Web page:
Hell to Pay (2014 film)

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Hell to Pay
Directed by Jay Jennings
Produced by
  • Jay Jennings
Written by Jay Jennings
Starring Charles Santore
Music by Jay Jennings
Release date
  • June 28, 2014 (2014-06-28)
Running time
60 minutes
Country United States
Language English
Budget $15,000

Hell to Pay is a 2014 black-and-white neo-noir film written and directed by Jay Jennings. The film pays homage to 1950s film noir and 1970s crime dramas.[1]


"The Money Collector" (Charles Santore) is a Los Angeles debt collector with a short fuse who burns too many bridges and now must leave town before he gets himself killed. The film’s narrative revolves around his life and the low-life scum that he encounters in his everyday life. When he's not collecting money, threatening people in broad daylight, or getting blowjobs from hookers, he's often being scolded by the underworld crime boss that he works for. His family life isn't much better. His estranged wife and deadbeat father only come around when they need money and the only person in his life that he trusts is his mentor, a former collector who gives him a chance to get out of the racket before things take a turn for the worse. Of course he doesn't take his mentor's advice which tragically leads to the most stable person in his world being murdered on the direct orders of his own boss. This act of betrayal sets in motion the film’s climatic showdown.[2]


Produced for $15,000, Hell to Pay is a loose remake of Jennings' Loanshark (1999). The film was shot on location, all around Los Angeles, Hollywood, Silver Lake, Santa Monica, and Beverly Hills, using actual buildings, apartments, offices, streets, alleys, parks, shopping centers, and dive bars which added to the film’s realistic look and feel.[3]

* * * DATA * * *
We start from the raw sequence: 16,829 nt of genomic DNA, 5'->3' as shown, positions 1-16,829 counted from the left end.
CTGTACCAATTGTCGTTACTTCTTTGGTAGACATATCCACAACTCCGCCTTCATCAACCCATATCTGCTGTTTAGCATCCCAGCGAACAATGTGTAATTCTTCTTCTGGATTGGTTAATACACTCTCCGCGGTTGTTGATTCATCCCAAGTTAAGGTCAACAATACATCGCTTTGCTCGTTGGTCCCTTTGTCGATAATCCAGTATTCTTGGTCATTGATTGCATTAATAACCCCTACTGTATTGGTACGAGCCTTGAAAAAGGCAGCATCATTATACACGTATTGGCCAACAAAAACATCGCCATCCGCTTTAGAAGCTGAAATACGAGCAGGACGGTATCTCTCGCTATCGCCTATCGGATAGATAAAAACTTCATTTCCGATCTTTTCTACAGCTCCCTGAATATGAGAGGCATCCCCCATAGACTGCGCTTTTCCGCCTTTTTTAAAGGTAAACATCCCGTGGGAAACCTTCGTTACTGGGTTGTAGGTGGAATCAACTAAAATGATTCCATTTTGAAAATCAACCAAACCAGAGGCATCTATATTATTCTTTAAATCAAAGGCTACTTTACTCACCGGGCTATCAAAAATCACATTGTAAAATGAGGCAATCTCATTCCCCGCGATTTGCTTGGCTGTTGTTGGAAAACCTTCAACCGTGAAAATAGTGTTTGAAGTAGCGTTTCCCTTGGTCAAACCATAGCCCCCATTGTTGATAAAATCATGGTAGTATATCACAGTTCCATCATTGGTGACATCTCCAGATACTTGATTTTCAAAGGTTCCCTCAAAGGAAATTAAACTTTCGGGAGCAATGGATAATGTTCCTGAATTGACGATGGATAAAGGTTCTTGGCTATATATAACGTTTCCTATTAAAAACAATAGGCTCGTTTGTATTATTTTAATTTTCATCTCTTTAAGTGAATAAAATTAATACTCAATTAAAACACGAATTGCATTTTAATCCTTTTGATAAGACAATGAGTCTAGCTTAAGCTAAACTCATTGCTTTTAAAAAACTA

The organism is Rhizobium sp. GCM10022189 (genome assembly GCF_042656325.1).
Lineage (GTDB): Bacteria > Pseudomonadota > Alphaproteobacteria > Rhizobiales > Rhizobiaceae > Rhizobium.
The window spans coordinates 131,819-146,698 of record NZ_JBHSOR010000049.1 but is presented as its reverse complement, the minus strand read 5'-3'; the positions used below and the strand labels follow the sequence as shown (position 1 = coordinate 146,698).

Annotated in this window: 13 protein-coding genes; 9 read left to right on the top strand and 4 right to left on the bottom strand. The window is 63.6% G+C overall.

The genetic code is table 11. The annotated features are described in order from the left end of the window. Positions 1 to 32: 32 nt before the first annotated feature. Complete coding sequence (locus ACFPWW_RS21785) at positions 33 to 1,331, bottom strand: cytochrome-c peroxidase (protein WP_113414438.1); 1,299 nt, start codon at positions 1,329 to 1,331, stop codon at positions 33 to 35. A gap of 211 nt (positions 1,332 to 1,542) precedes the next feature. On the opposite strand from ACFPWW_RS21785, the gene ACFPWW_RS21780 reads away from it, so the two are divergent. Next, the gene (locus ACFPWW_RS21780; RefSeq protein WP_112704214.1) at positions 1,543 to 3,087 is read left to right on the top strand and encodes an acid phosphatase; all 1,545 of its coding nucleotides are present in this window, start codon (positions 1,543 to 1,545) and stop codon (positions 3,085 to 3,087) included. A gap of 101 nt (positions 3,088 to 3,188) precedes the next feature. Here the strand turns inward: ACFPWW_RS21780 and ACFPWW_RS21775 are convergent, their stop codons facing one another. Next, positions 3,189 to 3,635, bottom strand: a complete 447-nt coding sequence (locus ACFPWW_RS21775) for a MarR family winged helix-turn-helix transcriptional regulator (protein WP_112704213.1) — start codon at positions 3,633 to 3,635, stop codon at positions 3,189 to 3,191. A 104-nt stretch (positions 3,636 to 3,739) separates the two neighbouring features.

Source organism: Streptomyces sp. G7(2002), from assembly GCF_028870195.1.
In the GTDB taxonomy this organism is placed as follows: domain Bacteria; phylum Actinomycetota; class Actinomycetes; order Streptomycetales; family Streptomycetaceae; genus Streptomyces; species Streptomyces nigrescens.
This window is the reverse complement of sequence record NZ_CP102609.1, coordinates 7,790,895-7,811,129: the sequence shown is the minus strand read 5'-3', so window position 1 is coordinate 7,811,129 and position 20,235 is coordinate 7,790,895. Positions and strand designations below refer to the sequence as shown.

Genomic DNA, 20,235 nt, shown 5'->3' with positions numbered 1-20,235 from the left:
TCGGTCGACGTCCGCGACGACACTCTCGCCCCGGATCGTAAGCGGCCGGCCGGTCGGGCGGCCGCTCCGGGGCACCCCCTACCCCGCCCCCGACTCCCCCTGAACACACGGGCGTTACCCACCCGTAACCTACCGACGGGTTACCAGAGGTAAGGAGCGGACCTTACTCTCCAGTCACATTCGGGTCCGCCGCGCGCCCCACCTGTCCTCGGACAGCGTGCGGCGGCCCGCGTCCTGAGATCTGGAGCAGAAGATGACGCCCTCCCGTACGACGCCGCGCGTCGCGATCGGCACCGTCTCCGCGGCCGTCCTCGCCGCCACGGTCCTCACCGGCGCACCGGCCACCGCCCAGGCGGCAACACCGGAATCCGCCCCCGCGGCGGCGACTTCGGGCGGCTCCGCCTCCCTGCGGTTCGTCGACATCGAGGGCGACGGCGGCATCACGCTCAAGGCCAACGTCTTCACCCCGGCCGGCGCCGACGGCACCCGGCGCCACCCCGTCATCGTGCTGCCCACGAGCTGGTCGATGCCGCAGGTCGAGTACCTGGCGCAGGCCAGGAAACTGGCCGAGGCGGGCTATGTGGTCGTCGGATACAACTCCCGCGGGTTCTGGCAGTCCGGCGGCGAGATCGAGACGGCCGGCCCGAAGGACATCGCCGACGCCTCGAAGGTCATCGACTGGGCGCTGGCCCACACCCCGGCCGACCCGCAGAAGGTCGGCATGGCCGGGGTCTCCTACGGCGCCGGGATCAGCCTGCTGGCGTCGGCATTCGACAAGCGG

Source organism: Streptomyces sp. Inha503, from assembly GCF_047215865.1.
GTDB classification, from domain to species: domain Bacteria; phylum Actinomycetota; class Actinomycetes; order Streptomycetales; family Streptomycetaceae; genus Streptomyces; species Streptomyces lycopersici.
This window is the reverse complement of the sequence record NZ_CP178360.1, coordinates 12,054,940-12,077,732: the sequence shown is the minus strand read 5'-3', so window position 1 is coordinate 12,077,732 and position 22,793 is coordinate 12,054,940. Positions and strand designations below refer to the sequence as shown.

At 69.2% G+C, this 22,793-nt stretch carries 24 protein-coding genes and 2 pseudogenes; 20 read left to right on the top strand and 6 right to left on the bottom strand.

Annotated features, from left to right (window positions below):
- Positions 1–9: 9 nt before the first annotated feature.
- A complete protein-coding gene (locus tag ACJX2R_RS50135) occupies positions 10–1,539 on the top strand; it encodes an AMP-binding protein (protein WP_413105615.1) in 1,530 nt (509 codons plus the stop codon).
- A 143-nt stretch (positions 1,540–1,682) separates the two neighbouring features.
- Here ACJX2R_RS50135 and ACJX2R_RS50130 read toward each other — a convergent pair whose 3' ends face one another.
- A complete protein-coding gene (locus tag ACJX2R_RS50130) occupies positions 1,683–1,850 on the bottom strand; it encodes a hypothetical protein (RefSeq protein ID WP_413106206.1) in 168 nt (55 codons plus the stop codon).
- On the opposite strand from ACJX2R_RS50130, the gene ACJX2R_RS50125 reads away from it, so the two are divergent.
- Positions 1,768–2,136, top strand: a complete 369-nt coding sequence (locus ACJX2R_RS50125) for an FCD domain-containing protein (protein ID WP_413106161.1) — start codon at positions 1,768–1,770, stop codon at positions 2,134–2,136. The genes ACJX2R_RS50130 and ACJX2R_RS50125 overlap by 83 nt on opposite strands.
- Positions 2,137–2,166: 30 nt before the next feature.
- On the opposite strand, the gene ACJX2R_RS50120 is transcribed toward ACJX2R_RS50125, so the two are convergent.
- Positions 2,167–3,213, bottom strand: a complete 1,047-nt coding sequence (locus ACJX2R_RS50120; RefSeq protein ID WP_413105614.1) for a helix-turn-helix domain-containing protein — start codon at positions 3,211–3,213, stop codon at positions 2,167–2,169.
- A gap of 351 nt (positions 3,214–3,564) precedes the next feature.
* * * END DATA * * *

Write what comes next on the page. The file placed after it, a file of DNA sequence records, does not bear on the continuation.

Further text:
"Fast-paced and hilariously foul, Hell to Pay is a tribute to such hard-boiled, 1970s crime films as Mean Streets and The Outfit. Lead actor Charles Santore does a fine job of carrying the entire film, letting loose with violent outbursts of both verbal and physical abuse but becoming increasingly vulnerable as the story spins to its revengeful climax." --- Mondo Digital.[4] Films In Review columnist David Del Valle in his review wrote: "In Hell to Pay, writer-director Jay Jennings has given us a relentless ride through the city of angels with nods to such film noir classics as Out of the Past and On Dangerous Ground, as well as, the gritty realism of Guy Ritchie’s films, using the same archetypes of film noir, choosing his leads as anti-heroes, with dark agents collecting their fees from the doomed folks that owe them their lives."[5]


  1. ^ Propes, Richard (2011-03-30). "Hell to Pay review". The Independent Critic. Archived from the original on 2013-02-03. Retrieved 2012-03-28. 
  2. ^ Den Boer, Michael (2011-05-27). "Hell to Pay". 10K Bullets. Retrieved 2012-02-28. 
  3. ^ Koehler, Amanda (2011-03-21). "Interview with Jay Jennings". It's Just Movies. Retrieved 2012-02-28. 
  4. ^ Thompson, Nathaniel (2011-04-24). "Hell to Pay". Mondo Digital. Retrieved 2012-02-28. 
  5. ^ Del Valle, David (2011-02-15). "Hell to Pay". Films in Review. Retrieved 2012-02-28. 

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